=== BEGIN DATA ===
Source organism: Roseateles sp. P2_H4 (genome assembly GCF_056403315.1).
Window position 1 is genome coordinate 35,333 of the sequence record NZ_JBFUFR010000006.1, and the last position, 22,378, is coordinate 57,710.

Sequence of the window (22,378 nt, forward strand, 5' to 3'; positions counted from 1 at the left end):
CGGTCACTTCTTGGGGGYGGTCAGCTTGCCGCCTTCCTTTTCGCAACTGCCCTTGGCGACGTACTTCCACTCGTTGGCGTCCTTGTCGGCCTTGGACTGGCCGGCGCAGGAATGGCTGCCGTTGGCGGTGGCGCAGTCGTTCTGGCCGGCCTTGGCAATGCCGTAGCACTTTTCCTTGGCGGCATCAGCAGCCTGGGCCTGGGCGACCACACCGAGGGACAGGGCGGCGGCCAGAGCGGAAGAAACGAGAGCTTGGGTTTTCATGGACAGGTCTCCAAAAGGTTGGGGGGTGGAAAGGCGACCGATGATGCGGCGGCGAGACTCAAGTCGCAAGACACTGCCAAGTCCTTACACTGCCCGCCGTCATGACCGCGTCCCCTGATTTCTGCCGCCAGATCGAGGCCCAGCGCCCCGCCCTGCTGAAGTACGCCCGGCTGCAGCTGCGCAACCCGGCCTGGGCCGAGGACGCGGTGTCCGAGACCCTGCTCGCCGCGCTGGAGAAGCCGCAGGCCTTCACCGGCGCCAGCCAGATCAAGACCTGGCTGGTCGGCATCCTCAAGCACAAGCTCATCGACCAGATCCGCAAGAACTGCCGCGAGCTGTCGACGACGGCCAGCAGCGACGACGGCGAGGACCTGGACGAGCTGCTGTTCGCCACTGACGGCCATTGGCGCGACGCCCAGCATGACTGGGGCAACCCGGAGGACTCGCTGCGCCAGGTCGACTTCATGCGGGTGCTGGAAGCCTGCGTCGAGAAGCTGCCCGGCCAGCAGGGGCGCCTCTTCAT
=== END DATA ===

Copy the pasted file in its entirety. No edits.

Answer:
Source organism: Roseateles sp. P2_H4 (genome assembly GCF_056403315.1).
Window position 1 is genome coordinate 35,333 of the sequence record NZ_JBFUFR010000006.1, and the last position, 22,378, is coordinate 57,710.

Sequence of the window (22,378 nt, forward strand, 5' to 3'; positions counted from 1 at the left end):
CGGTCACTTCTTGGGGGYGGTCAGCTTGCCGCCTTCCTTTTCGCAACTGCCCTTGGCGACGTACTTCCACTCGTTGGCGTCCTTGTCGGCCTTGGACTGGCCGGCGCAGGAATGGCTGCCGTTGGCGGTGGCGCAGTCGTTCTGGCCGGCCTTGGCAATGCCGTAGCACTTTTCCTTGGCGGCATCAGCAGCCTGGGCCTGGGCGACCACACCGAGGGACAGGGCGGCGGCCAGAGCGGAAGAAACGAGAGCTTGGGTTTTCATGGACAGGTCTCCAAAAGGTTGGGGGGTGGAAAGGCGACCGATGATGCGGCGGCGAGACTCAAGTCGCAAGACACTGCCAAGTCCTTACACTGCCCGCCGTCATGACCGCGTCCCCTGATTTCTGCCGCCAGATCGAGGCCCAGCGCCCCGCCCTGCTGAAGTACGCCCGGCTGCAGCTGCGCAACCCGGCCTGGGCCGAGGACGCGGTGTCCGAGACCCTGCTCGCCGCGCTGGAGAAGCCGCAGGCCTTCACCGGCGCCAGCCAGATCAAGACCTGGCTGGTCGGCATCCTCAAGCACAAGCTCATCGACCAGATCCGCAAGAACTGCCGCGAGCTGTCGACGACGGCCAGCAGCGACGACGGCGAGGACCTGGACGAGCTGCTGTTCGCCACTGACGGCCATTGGCGCGACGCCCAGCATGACTGGGGCAACCCGGAGGACTCGCTGCGCCAGGTCGACTTCATGCGGGTGCTGGAAGCCTGCGTCGAGAAGCTGCCCGGCCAGCAGGGGCGCCTCTTCAT